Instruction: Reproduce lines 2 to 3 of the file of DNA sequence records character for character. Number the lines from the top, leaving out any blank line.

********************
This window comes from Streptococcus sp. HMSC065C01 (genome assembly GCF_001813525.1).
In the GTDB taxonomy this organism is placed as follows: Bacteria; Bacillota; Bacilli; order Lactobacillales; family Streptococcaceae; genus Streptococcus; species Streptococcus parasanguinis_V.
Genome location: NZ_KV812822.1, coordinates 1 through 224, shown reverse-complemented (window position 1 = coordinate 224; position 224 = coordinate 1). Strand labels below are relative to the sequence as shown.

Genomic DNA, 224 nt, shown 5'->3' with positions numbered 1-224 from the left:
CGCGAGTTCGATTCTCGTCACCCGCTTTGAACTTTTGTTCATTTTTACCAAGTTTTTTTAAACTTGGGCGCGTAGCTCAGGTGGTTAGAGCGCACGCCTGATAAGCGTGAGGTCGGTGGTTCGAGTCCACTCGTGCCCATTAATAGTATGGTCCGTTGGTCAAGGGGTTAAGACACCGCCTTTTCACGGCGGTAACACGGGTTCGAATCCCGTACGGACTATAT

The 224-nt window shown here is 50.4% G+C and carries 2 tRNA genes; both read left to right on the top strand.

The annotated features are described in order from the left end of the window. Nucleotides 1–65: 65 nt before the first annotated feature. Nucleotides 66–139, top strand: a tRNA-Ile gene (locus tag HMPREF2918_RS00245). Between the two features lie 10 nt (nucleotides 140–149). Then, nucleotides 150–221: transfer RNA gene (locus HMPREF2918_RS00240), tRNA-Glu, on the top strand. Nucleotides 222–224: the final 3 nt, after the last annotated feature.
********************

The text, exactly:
In the GTDB taxonomy this organism is placed as follows: Bacteria; Bacillota; Bacilli; order Lactobacillales; family Streptococcaceae; genus Streptococcus; species Streptococcus parasanguinis_V.
Genome location: NZ_KV812822.1, coordinates 1 through 224, shown reverse-complemented (window position 1 = coordinate 224; position 224 = coordinate 1). Strand labels below are relative to the sequence as shown.